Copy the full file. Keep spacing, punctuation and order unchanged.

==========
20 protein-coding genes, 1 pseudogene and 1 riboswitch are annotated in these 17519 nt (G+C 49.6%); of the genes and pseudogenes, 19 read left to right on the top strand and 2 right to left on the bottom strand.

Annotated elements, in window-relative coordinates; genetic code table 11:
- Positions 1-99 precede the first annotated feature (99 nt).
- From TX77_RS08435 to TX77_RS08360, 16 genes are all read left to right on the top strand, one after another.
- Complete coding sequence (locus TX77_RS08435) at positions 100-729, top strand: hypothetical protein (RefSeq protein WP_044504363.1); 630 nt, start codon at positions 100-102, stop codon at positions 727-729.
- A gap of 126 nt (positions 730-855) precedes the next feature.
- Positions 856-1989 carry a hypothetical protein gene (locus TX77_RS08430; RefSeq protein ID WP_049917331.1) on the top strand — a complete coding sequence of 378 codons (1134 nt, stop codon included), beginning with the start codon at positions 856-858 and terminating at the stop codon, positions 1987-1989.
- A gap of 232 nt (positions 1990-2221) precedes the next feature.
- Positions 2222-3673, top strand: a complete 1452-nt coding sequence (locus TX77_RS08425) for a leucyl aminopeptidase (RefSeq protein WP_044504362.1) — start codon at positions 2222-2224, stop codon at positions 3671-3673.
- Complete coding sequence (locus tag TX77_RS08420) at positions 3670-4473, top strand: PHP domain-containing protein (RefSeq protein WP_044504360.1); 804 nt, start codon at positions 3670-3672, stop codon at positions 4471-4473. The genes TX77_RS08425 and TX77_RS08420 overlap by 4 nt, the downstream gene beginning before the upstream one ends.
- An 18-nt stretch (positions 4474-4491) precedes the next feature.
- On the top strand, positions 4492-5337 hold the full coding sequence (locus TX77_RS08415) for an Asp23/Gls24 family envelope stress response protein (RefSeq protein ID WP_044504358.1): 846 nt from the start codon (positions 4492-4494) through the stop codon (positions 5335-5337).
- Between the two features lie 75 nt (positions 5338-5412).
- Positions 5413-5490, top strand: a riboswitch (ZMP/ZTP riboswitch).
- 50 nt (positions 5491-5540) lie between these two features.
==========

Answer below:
20 protein-coding genes, 1 pseudogene and 1 riboswitch are annotated in these 17519 nt (G+C 49.6%); of the genes and pseudogenes, 19 read left to right on the top strand and 2 right to left on the bottom strand.

Annotated elements, in window-relative coordinates; genetic code table 11:
- Positions 1-99 precede the first annotated feature (99 nt).
- From TX77_RS08435 to TX77_RS08360, 16 genes are all read left to right on the top strand, one after another.
- Complete coding sequence (locus TX77_RS08435) at positions 100-729, top strand: hypothetical protein (RefSeq protein WP_044504363.1); 630 nt, start codon at positions 100-102, stop codon at positions 727-729.
- A gap of 126 nt (positions 730-855) precedes the next feature.
- Positions 856-1989 carry a hypothetical protein gene (locus TX77_RS08430; RefSeq protein ID WP_049917331.1) on the top strand — a complete coding sequence of 378 codons (1134 nt, stop codon included), beginning with the start codon at positions 856-858 and terminating at the stop codon, positions 1987-1989.
- A gap of 232 nt (positions 1990-2221) precedes the next feature.
- Positions 2222-3673, top strand: a complete 1452-nt coding sequence (locus TX77_RS08425) for a leucyl aminopeptidase (RefSeq protein WP_044504362.1) — start codon at positions 2222-2224, stop codon at positions 3671-3673.
- Complete coding sequence (locus tag TX77_RS08420) at positions 3670-4473, top strand: PHP domain-containing protein (RefSeq protein WP_044504360.1); 804 nt, start codon at positions 3670-3672, stop codon at positions 4471-4473. The genes TX77_RS08425 and TX77_RS08420 overlap by 4 nt, the downstream gene beginning before the upstream one ends.
- An 18-nt stretch (positions 4474-4491) precedes the next feature.
- On the top strand, positions 4492-5337 hold the full coding sequence (locus TX77_RS08415) for an Asp23/Gls24 family envelope stress response protein (RefSeq protein ID WP_044504358.1): 846 nt from the start codon (positions 4492-4494) through the stop codon (positions 5335-5337).
- Between the two features lie 75 nt (positions 5338-5412).
- Positions 5413-5490, top strand: a riboswitch (ZMP/ZTP riboswitch).
- 50 nt (positions 5491-5540) lie between these two features.